HerokuRackspaceBloombergDreamwidthPalominoDB, GaloisLincoln Loop, and Oddbird. These companies generously sponsor all of Ada Initiative's work, including our work fighting harassment at conferences and online, running the AdaCamp conferences for women in open tech/culture, and teaching the Allies Workshop to people who want to support women in open tech/culture directly.

Inktank is hiring people to work on open source around the world—so please check them out! From wherever you live, you can help contribute to open source software and the open source community at large with Inktank job openings that currently include storage developercommunity manager, and storage consultants.

Progress for women in open tech/culture in 2013: End of year wrap-up

CC BY-SA Adam NovakOur 2013 wrap-up of progress for women in open tech/culture is a little earlier than usual since the Ada Initiative will be experiencing some "downtime" from December 11 through January 1. (Computer metaphors are super useful, especially just after a nation-wide news story about a certain important web site in the United States…)

Overall, 2013 was a year of continuing progress for women in open tech/culture. Three recent high-profile incidents show how far we've come as a community: the controversy over removing unnecessarily gendered language in the open source project libuv, the debate over Chelsea Manning's name and gender in her Wikipedia entry, and two sexist presentations at the TechCrunch Disrupt conference.

While these incidents highlighted sexism and transphobia in these communities, their resolutions were incredibly positive. The libuv project not only removed the gendered language, it also adopted a formal policy against exclusionary language. Chelsea Manning's Wikipedia entry was eventually correctly named in English as well as most other languages, and the editors who fought against the renaming were banned from editing pages related to trans issues. And TechCrunch not only repudiated the sexist presentations, it adopted an anti-harassment policy for all of its events. Still not impressed? Just read the timeline of sexist incidents in geek communities for 2010 and see how many incidents turned out this well back then!

CC BY-SA Adam Novak. Woman with pink hair speaking and gesturing

CC BY-SA Adam Novak.

Thanks to your support, the Ada Initiative is working hard to accelerate this change in direction. Since our last progress report in mid-2013, we have published more resources for conference organizers, organized conference scholarships for 21 women in open tech/culture, taught two more Allies Workshops, shared best practices for fighting harassment with the skeptic/atheist and science fiction & fantasy communities, spoken at women in open tech/culture conferences, and much more. The anti-harassment policy movement continues to grow beyond our wildest dreams: recent adopters include all TechCrunch conferences (an organization formerly notorious for sexism under previous leadership), the Entomology Association of America's conference (bugs!), and live action role playing (LARP) groups. And we did it all in between raising over $100,000 for women in open tech/culture, hiring a new Director of Operations, and filing our taxes (groan).

AdaCamp logoOur plans for 2014 include running several AdaCamps around the world, teaching dozens of Allies Workshops, more Wikipedia-related work, and online community codes of conduct. In early 2015, we hope to have our first AdaCon – a 400+ person conference for women in open tech/culture and the people who support them. If you'd like to sponsor AdaCamp/AdaCon or hold an Allies Workshop, please contact us at for more information.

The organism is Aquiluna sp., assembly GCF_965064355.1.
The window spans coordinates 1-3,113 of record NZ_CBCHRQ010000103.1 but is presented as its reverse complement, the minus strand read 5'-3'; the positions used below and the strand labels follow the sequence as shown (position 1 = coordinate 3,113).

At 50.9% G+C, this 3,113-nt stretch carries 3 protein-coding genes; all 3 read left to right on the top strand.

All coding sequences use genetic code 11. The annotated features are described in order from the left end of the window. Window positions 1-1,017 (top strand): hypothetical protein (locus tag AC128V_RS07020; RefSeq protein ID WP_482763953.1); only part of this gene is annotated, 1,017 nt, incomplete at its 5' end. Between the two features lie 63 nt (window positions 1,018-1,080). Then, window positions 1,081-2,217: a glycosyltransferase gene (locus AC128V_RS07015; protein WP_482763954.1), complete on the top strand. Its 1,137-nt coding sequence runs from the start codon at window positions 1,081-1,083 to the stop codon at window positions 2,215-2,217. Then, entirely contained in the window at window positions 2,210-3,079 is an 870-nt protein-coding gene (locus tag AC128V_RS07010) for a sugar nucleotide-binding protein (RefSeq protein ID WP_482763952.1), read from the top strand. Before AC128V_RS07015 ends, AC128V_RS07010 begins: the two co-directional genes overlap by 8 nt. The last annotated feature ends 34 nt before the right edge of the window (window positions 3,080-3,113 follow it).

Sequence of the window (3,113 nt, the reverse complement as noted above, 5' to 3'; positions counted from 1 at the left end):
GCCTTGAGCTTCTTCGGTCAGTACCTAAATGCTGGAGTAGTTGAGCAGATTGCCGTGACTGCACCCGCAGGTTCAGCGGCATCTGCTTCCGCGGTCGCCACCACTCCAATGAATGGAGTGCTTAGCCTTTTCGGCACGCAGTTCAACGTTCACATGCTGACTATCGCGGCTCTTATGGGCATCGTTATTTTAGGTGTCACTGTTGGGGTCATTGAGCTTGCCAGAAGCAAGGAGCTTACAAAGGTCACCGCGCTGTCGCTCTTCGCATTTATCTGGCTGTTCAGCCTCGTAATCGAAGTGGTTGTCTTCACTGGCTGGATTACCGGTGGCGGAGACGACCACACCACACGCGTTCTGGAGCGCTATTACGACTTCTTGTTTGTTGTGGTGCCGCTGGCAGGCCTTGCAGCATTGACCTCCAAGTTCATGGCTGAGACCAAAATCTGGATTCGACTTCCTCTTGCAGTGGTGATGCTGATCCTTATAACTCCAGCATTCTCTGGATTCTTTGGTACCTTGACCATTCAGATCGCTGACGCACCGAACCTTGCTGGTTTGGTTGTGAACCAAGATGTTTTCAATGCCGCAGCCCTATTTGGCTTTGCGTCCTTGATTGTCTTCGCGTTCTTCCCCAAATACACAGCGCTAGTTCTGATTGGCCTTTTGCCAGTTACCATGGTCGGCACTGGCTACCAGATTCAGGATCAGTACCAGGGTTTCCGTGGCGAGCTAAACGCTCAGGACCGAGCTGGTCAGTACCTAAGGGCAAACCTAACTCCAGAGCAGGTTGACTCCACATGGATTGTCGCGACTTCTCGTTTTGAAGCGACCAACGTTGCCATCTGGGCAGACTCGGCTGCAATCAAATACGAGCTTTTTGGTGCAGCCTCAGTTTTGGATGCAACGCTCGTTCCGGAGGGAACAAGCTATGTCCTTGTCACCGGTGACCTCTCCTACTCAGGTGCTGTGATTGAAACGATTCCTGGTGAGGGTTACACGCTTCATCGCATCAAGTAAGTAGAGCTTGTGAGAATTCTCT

The progress we've made together over the last three years has only been possible because of people like you – the donors and sponsors of the Ada Initiative. By making it possible for us to work on supporting women in open tech/culture full-time, you are making a difference!

Here's to the progress we made together in 2013, and to more in 2014!

Donate now

For those of you making end-of-year donations to charity, the Ada Initiative is a tax-exempt 501(c)(3) non-profit. Your donation may be tax-deductible in the U.S. (consult your tax advisor, we are not tax advisors, yadda yadda required lawyerese). For more information, see our donation FAQ.

Heroku sponsors Ada Initiative

Heroku logoWe're thrilled to announce that Heroku is the newest Ada Initiative corporate sponsor! Contributing at the Bronze level, Heroku joins our other 2013 corporate sponsors: Heroku, Rackspace, Bloomberg, Dreamwidth, PalominoDB, Galois, and Lincoln Loop. These companies generously sponsor all of Ada Initiative's work, including our work fighting harassment at conferences and online, running the AdaCamp conferences for women in open tech/culture, and teaching the Allies Workshop to people who want to support women in open tech/culture directly.

Heroku provides a cloud application platform for applications written in a variety of languages, including Python, Ruby, Java, and many more. Heroku supports many popular open source software services and tools, and uses open source software extensively. Improving the health and diversity of the open source community is important to Heroku for both practical and ethical reasons. As a practical step in that direction, in addition to supporting our efforts, Heroku has committed to not funding conferences that don't have, and refuse to adopt, a code of conduct. Read more about Heroku's work in this direction on their own blog.

Photograph of Matt Zimmerman

Matt Zimmerman, VP Platform Engineering

Matt Zimmerman, Heroku VP Platform Engineering and former Ada Initiative board member, was part of the team working on the new community code of conduct, aimed at reducing hostile and unwelcoming behavior in the open source software community. "The Ada Initiative has made great progress in providing templates and guidance to help address this problem, and I'm proud that my colleagues at Heroku want to make a difference too."

Heroku is hiring for a variety of jobs, including working with open source software. Heroku and its parent company Salesforce is a Equal Employment Opportunity and Affirmative Action Employer. Heroku is working hard to create a supportive and positive working environment for everyone.